How Do Magnets Work?

If you’ve ever found yourself asking: “How do Magnets Work?” — you’re not alone.

Below we’ve addressed this question along with other frequently asked questions regarding magnets.

How Do Magnets Work
Magnet attracting a group of paperclips through magnifying glass.

How do magnets work?

Magnets exhibit a variety of unique qualities, which at first glance may appear magical but when examined more closely, are really just a result of magnetic fields interacting with each other.

What is a magnetic field?

A magnetic field is created by electric currents. In magnets, magnetic fields are either created by applying electricity to an object (which will result in a temporary electromagnet) or the magnetic field is a result of the alignment and movement of a material’s electrons.

What are ferromagnetic metals?

Ferromagnetic metals  are a group of metals that include iron, nickel, and cobalt. These metals have electrons that line up in a unique way. Most materials have electrons that line up in pairs. These pairs cancel out the material’s magnetic field.

how do magnets work
Basic arrangement of electrons in Iron (a ferromagnetic metal). Notice the unpaired electrons.

Ferromagnetic metals  on the other hand have electrons without pairs within their makeup. The unpaired electrons give ferromagnetic metals their magnetic fields.

What are magnets made out of?

Most magnets are made out of a group of metals called ferromagnetic metals which include iron, nickel, cobalt, and other rare earth metals.

These metals are magnetic, but they are not naturally magnetized. Hence, a ferromagnetic metal will be attracted to material that is already magnetized, but will be unable to attract magnets to it until it is magnetized.

how do magnets work
Iron ore – Magnetite and Hematite from Island of Elba, Italy.

Ferromagnetic metals are typically what magnets are made out of because they are naturally magnetic, can easily be magnetized, and once magnetized they can hold their magnetism for a long period of time.

Electromagnets on the other hand can be made out of material that is not magnetic at all, like copper, because their magnetic field is generated via electrical current rather than electric current from the material’s electrons.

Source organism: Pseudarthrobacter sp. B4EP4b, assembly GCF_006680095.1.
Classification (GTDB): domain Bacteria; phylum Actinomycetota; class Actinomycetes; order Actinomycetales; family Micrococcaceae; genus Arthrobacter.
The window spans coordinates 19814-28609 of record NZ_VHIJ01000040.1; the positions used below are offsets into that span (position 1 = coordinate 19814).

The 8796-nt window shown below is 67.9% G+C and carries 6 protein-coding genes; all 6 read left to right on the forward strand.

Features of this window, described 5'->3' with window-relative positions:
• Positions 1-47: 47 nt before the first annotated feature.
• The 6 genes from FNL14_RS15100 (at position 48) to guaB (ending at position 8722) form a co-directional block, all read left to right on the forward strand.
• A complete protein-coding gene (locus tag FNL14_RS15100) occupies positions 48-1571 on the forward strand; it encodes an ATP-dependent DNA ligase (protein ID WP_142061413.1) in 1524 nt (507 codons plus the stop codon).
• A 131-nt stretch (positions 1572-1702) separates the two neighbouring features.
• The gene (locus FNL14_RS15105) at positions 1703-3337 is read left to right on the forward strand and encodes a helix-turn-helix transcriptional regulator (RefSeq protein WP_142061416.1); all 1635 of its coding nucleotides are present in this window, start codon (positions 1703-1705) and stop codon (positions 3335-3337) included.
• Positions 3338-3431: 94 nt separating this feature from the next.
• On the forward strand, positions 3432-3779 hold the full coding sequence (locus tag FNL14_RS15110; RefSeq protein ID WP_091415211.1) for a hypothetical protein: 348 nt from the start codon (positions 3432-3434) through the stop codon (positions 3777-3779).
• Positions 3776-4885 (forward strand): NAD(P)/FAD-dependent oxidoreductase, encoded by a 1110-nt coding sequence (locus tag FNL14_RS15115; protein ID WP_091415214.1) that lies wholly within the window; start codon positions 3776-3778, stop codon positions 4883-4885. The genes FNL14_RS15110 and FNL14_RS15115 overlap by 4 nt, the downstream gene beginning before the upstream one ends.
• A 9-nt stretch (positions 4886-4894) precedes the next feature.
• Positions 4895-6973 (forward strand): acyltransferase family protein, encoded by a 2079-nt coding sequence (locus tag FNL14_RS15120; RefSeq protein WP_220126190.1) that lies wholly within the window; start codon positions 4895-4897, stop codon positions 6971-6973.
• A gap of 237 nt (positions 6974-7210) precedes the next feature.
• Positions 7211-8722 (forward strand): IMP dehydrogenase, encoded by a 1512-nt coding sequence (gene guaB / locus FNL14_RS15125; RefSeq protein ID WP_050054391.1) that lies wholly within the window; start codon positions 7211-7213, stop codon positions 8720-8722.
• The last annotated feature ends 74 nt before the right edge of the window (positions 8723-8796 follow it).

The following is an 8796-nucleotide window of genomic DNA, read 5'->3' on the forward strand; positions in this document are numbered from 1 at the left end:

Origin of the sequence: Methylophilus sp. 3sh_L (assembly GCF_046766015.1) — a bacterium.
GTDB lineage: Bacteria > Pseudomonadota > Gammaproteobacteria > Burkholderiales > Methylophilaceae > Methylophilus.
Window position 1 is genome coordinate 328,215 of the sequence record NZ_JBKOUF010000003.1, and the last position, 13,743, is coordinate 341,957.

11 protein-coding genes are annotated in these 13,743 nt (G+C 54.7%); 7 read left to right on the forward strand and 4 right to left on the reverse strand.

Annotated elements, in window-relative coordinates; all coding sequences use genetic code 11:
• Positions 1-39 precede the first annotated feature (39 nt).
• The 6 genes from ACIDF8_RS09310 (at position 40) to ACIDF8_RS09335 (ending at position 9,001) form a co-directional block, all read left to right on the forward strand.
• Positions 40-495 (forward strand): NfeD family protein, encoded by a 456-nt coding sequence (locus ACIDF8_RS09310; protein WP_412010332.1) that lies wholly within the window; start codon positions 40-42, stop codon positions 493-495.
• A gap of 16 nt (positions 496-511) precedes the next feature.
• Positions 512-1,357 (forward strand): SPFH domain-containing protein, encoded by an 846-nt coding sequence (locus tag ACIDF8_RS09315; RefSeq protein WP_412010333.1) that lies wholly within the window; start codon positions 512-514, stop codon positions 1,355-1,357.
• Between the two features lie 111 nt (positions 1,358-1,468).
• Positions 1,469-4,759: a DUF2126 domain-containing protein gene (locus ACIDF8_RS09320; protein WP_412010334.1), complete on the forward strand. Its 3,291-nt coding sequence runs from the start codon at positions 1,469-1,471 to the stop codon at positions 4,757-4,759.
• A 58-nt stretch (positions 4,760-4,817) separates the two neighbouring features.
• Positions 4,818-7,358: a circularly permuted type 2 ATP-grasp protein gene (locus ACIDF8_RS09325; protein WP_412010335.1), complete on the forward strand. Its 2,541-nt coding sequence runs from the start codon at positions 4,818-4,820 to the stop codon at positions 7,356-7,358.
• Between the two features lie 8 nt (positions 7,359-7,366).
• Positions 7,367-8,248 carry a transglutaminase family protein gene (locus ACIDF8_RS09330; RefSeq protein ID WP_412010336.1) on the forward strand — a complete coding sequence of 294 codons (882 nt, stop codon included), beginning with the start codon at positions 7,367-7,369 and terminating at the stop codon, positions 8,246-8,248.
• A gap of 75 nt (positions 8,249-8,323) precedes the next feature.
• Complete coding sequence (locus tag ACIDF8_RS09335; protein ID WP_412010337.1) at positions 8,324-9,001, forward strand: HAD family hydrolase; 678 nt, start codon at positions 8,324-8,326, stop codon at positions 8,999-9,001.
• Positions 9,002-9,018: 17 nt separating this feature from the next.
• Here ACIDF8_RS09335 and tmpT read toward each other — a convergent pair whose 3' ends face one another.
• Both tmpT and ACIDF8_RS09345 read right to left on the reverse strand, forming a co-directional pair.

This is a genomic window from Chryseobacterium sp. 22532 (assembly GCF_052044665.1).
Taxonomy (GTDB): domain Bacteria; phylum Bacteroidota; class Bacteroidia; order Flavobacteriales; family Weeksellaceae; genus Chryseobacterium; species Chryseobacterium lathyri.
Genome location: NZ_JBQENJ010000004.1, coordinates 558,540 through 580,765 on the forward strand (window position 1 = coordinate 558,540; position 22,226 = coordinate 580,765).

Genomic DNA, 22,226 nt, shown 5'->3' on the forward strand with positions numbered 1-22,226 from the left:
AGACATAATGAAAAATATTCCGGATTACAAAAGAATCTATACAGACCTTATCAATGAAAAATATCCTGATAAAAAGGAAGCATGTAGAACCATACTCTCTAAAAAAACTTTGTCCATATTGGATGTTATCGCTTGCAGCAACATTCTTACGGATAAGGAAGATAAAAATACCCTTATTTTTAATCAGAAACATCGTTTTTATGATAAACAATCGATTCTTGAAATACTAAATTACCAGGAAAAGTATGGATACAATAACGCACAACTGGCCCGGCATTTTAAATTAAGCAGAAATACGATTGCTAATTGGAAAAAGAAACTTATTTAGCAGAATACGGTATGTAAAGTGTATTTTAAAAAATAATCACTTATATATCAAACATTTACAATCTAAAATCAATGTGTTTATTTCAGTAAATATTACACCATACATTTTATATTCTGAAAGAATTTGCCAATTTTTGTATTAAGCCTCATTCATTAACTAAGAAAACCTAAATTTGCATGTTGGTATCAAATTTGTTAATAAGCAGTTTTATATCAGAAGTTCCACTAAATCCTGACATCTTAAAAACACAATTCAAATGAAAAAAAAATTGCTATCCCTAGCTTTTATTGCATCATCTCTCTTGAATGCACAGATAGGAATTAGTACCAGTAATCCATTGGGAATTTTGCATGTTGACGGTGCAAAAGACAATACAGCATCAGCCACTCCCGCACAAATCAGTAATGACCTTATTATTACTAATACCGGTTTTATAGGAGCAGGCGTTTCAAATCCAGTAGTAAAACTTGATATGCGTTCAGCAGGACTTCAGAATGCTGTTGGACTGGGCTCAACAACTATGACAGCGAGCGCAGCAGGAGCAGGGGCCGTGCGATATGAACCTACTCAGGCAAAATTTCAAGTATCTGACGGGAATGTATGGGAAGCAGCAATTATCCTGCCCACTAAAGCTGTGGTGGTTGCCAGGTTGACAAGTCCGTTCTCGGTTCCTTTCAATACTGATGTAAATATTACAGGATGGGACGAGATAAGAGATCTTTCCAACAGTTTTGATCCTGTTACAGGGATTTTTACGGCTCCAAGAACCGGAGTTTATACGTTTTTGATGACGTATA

Why do magnets push and pull?

If you ever played with magnets, you probably know that magnets have a side that attracts (or pulls) and a side that detracts (or pushes). All magnets have two sides, and they are known as the magnet’s north pole and south pole — named after Earth’s magnetic  north and south poles.

The north end of a magnet will stick to another magnet’s south end. A magnet’s south end will stick to another magnet’s north end. But if a magnet’s north end is placed near another magnet’s north end, the magnets will push each other away.

How Do Magnets Work
Two bar magnets with lines showcasing their magnet fields and the patterns they make.
How Do Magnets Work
Photo on the left: a graphic showcasing how magnets’ north and south poles interact with each other. Photo on the right: showcases how electrons flow throughout the magnet to create a magnetic field.

Magnets push and pull because electrons exit through the magnet’s north pole and reenter through its south pole – as shown in the images above and below. This pattern creates an energy field or magnetic field.

When the magnet’s north end is placed next to another magnet’s north end, the energy fields clash and work against each other because the electrons are flowing in different directions. This is why the two north ends repel each other. When a north and south end are placed next to each other, their energy is flowing in the same directing, so they join together as one.

What types of magnets are there?

There are a lot of different types of magnets. They vary is size, strength, and how they are made. Below we’ve listed the most common types of magnets and give a brief explanation of what they are and how they work.

Permanent magnets are objects made from material that is magnetized. These are the magnets that many of us are most familiar with. Examples of permanent magnets include refrigerator magnets, magnets found in compasses, and so on. They are permanent in the sense that once they are magnetized, they hold that level of magnetism.

how do magnets work
A compass.

Temporary magnets are easy to make and unmake. They act like a permanent magnet when they are within a strong magnetic field — created by either electrical current or a permanent magnet. Temporary magnets lose their magnetism when the magnetic field disappears. A few examples of temporary magnets are paperclips and nails and other soft iron items.

Electromagnets can be made out of a material that is not magnetic at all. They can be made of copper for example, a nonmagnetic material. As long as there is electricity flowing through the object, the object becomes an electromagnet because the electricity creates a magnetic field.

Hopefully this information has given you a better understanding of what magnets are and how they work. Do you have questions regarding magnets that we didn’t cover here? Please share them with us via the comment section below!

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